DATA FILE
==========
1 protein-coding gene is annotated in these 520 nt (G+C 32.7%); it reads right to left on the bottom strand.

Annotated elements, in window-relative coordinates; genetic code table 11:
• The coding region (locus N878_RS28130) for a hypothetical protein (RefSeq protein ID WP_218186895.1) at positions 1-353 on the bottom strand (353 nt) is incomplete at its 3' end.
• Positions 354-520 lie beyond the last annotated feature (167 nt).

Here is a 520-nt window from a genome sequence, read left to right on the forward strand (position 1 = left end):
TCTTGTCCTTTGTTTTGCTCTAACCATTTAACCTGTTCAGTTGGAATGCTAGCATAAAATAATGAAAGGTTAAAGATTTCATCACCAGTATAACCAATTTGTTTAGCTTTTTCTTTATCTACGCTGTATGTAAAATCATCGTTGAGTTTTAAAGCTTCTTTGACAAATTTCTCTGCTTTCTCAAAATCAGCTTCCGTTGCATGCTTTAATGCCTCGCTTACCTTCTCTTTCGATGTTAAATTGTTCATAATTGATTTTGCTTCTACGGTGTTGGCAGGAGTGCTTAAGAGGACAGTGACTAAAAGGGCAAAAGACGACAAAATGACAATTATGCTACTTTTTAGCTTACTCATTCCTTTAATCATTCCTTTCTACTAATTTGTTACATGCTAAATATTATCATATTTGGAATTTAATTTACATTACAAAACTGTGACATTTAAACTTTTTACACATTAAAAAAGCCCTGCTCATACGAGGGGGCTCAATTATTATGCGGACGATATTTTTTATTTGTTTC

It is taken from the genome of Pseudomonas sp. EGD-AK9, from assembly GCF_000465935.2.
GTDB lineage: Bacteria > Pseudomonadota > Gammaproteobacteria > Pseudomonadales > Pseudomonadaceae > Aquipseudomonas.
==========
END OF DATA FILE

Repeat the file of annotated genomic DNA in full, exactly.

1 protein-coding gene is annotated in these 520 nt (G+C 32.7%); it reads right to left on the bottom strand.

Annotated elements, in window-relative coordinates; genetic code table 11:
• The coding region (locus N878_RS28130) for a hypothetical protein (RefSeq protein ID WP_218186895.1) at positions 1-353 on the bottom strand (353 nt) is incomplete at its 3' end.
• Positions 354-520 lie beyond the last annotated feature (167 nt).

Here is a 520-nt window from a genome sequence, read left to right on the forward strand (position 1 = left end):
TCTTGTCCTTTGTTTTGCTCTAACCATTTAACCTGTTCAGTTGGAATGCTAGCATAAAATAATGAAAGGTTAAAGATTTCATCACCAGTATAACCAATTTGTTTAGCTTTTTCTTTATCTACGCTGTATGTAAAATCATCGTTGAGTTTTAAAGCTTCTTTGACAAATTTCTCTGCTTTCTCAAAATCAGCTTCCGTTGCATGCTTTAATGCCTCGCTTACCTTCTCTTTCGATGTTAAATTGTTCATAATTGATTTTGCTTCTACGGTGTTGGCAGGAGTGCTTAAGAGGACAGTGACTAAAAGGGCAAAAGACGACAAAATGACAATTATGCTACTTTTTAGCTTACTCATTCCTTTAATCATTCCTTTCTACTAATTTGTTACATGCTAAATATTATCATATTTGGAATTTAATTTACATTACAAAACTGTGACATTTAAACTTTTTACACATTAAAAAAGCCCTGCTCATACGAGGGGGCTCAATTATTATGCGGACGATATTTTTTATTTGTTTC

It is taken from the genome of Pseudomonas sp. EGD-AK9, from assembly GCF_000465935.2.
GTDB lineage: Bacteria > Pseudomonadota > Gammaproteobacteria > Pseudomonadales > Pseudomonadaceae > Aquipseudomonas.